The Severe Acute Respiratory Syndrome Coronavirus 2 (SARS-CoV-2) has caused an unprecedented global pandemic endangering public health and causing dramatic loss of life around the world. Therefore, understanding which epitopes specific to SARS-CoV-2 can induce a T cell response and provide protection to a large population is crucial to design a vaccine against the novel coronavirus.
Immunogenic non-structural proteins as potential targets for a SARS-CoV-2 vaccine
In a recent study, US researchers identified two non-structural immunogenic proteins – PLpro and RdRp – immunodominant genetic regions ORF1ab, ORF3a and ORF9b as potential targets for a vaccine against SARS-CoV-2.
“The ORF3a protein, known to suppress the innate immune response, should also have a high number of T cell epitopes for effective vaccine design.”
The researchers used several different clinical properties including allergenicity, antigenicity, IFN-Î³ secretion, and toxicity to select the best epitopes for vaccine design. This study is currently available on the bioRxiv* preprint server pending peer review.
Several potential vaccine constructs that could cover a high percentage of the world’s population
Their analysis of CD8 and CD4 T cell epitopes showed the presence of several potential vaccine constructs that cover a high proportion of the world’s population. They identified eight immunogenic, non-allergenic, antigenic, stable, non-toxic and IFN-Î³-inducing CD8 proteins for nsp3, 11 for ORF3a, 4 for nsp12 and 3 for ORF9b. These proteins are common to four variants of concern, namely B.1.1.7, P.1, B.1.351 and B.1.617.2, and protect 98.12%, 87.08%, 96.07% and 63, 8% of the world’s population, respectively.
“We identified 5 immunogenic, antigenic, non-allergenic, non-toxic, stable and IFN-Î³-inducing nsp3 CD8 epitopes with at least low affinity for one or more mouse MHC alleles, 4 for the nsp12 protein and 6 for the ORF3a protein, all currents at the VOC studied.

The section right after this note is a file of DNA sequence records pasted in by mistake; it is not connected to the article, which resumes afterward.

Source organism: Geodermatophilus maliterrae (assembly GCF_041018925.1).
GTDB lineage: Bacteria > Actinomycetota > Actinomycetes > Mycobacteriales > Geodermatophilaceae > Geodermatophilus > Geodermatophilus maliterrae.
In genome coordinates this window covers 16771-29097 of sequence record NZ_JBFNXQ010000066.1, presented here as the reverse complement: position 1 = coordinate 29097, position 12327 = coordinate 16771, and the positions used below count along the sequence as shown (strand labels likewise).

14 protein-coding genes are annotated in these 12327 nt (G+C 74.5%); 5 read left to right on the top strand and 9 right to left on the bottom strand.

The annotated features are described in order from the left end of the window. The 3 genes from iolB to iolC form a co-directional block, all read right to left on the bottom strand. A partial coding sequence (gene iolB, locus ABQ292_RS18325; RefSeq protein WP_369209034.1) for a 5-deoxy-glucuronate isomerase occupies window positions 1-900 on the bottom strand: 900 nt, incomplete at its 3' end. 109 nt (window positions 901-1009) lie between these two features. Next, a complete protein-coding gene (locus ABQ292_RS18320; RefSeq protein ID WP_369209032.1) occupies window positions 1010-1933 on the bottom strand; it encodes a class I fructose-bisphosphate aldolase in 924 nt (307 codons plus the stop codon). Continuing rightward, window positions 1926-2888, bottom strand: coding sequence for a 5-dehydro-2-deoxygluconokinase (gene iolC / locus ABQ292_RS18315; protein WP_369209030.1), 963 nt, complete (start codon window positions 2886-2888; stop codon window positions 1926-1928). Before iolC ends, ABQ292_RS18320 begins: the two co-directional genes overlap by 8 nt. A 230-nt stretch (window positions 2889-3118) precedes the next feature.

They also identified variant-specific T cell epitopes that could help target each variant strain separately. The results predicted the affinity of mouse MHC towards higher CD8 epitopes. They revealed three immunogenic, antigenic, non-toxic, non-allergenic, stable and IFN-Î³-inducing CD8 epitopes which overlapped with 6 antigenic, non-allergenic, stable, non-toxic CD4 epitopes and IFN-Î³ inducing in the 4 variants. of concern, which can be used in preclinical studies.
Study reveals SARS-CoV-2 peptides from ORF proteins and multiple T cell epitopes that may aid in development of peptide-based SARS-CoV-2 vaccine
Given the lack of effective antiviral treatments, there is an urgent need for an effective vaccine against various strains of SARS-CoV-2 and among different ethnic groups around the world. This study sheds light on previously unclear SARS-CoV-2 HLA-I and HLA-II peptides of ORF proteins in the viral genome. In addition, it reveals several T cell epitopes that may aid in the development of peptide-based vaccines against SARS-CoV-2.
“We predicted CD4 and CD8 T cell epitopes for two non-structural proteins, nsp3 and nsp12, as well as proteins ORF3a and ORF9b.”
In order to ensure the efficacy of the vaccine construct against the most common SARS-CoV-2 mutations currently circulating in the world, the mutations of 4 lines of SARS-CoV-2 variants of concern B.1.1.7, P .1, B .1.617.2 and B.1.351 were collected and analyzed by the researchers.
The complete SARS-CoV-2 genome. The 5 ‘end consists of a large ORF1ab gene region and its non-structural proteins (nsp1-16). The 3 ‘end compromises structural proteins (core, membrane, envelope, tip) and other open reading frame (ORF) proteins. The figurine was created with BioRender.com.
They revealed 3 immunogenic, non-allergenic, antigenic, non-toxic, stable and IFN-Î³-inducing CD8 epitopes which have affinity for mouse MHC alleles and were present in at least one non-allergenic, stable, non-toxic antigen. and CD4 epitope inducing IFN-Î³. In total, they have the ability to induce a robust immune response and offer protection to 99.99% of the world’s population, suggesting its efficacy as a potential multi-epitope vaccine construct.
The SARS-CoV-2 T cell epitope landscape identified in this study may aid in the development of the SARS-CoV-2 vaccine and future research into epitope-based peptide vaccines.
“These results suggest that a single multi-epitope vaccine candidate should be effective against the lines currently in circulation.”
bioRxiv publishes preliminary scientific reports which are not peer reviewed and, therefore, should not be considered conclusive, guide clinical practice / health-related behavior, or treated as established information.